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MEPS 627:155-170 (2019)  -  DOI: https://doi.org/10.3354/meps13066

Winter extratropical cyclone influence on seabird survival: variation between and within common eider Somateria mollissima populations

L. Guéry1,*, S. Descamps2, K. I. Hodges3, R. Pradel4, B. Moe5, S. A. Hanssen6, K. E. Erikstad6,7, G.W. Gabrielsen2, H. G. Gilchrist8, S. Jenouvrier9,10, J. Bêty1

1Département de Biologie and Centre d’études nordiques, Université du Québec à Rimouski, Rimouski, QC G5L 3A1, Canada
2Norwegian Polar Institute, Fram Center, 9296 Tromsø, Norway
3Department of Meteorology, University of Reading, Whiteknights, PO Box 217, Reading RG6 6AH, UK
4CEFE UMR 5175, CNRS - Université de Montpellier - Université Paul-Valéry Montpellier - EPHE, 34090 Montpellier, France
5Norwegian Institute for Nature Research, 7034 Trondheim, Norway
6Norwegian Institute for Nature Research, Arctic Ecology Department, FRAM - High North Research Centre for Climate and the Environment, PO Box 6606 Langnes, 9296 Tromsø, Norway
7Faculty of Science and Technology, UiT The Arctic University of Norway, Post box 6050 Langnes, 9037 Tromsø, Norway
8National Wildlife Research Centre, Environment Canada, Ottawa, ON K1S 5B6, Canada
9Woods Hole Oceanographic Institution, Mailstop 50, Woods Hole, MA 02543, USA
10Centre d’Etudes Biologiques de Chizé, UMR7372 CNRS, 79360 Villiers-en-Bois, France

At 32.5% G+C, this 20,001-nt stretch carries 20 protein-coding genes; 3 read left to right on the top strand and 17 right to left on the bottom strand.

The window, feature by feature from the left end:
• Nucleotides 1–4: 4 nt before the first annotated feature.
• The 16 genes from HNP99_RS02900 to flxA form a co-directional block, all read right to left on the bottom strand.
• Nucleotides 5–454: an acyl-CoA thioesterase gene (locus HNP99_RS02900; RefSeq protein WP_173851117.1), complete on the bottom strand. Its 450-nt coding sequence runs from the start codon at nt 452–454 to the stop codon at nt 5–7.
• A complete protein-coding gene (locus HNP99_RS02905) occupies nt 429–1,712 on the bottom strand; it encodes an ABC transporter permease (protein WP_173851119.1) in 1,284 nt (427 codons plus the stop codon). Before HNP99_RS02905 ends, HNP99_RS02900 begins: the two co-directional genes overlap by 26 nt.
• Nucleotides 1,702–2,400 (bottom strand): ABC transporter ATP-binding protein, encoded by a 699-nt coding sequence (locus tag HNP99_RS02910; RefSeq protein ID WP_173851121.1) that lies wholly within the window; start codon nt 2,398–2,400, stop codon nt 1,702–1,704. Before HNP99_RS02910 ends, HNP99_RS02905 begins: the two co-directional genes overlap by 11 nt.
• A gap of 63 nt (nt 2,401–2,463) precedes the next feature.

*Corresponding author:

ABSTRACT: Extratropical cyclones (ETCs) play a primary role in determining the variation in local weather and marine conditions in the mid-latitudes. ETCs have a broad range of intensities, from benign to extreme, and their paths, frequency, and intensity may change with global warming. However, how ETCs, and cyclones in general, currently affect marine wildlife is poorly studied and remains substantially unexplored. To understand how winter ETCs affect the inter-annual variability of adult seabird survival, we used capture-mark-recapture datasets collected in 2 arctic (northern Canada and Svalbard) and 1 subarctic (northern Norway) breeding populations of common eider Somateria mollissima over periods of 19, 16 and 30 yr, respectively. We found significant negative correlations between winter ETC activity and female eider survival, but different mechanisms appear to be involved in the different studied populations. The number of winter ETCs, extreme or not, was linked to survival without lags in the Canadian population, whereas amplitude and duration of extreme winter ETCs (with time lags) impacted female adult survival in the Svalbard and northern Norway eider breeding populations. We hypothesise that fjords in the wintering grounds of some populations act as climatic shelters and provide natural protection, and hence could partly explain inter-population heterogeneity in the response to ETCs. We suggest that ETCs represent a likely mechanism behind the frequently reported relationship between North Atlantic Oscillation and seabird survival in the North Atlantic.


KEY WORDS: Extreme weather and climatic events · Multi-event models · Hidden states and mixture models · NAO · Arctic · Inter and intra-population heterogeneity · Migratory tactics


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Cite this article as: Guéry L, Descamps S, Hodges KI, Pradel R and others (2019) Winter extratropical cyclone influence on seabird survival: variation between and within common eider Somateria mollissima populations. Mar Ecol Prog Ser 627:155-170. https://doi.org/10.3354/meps13066

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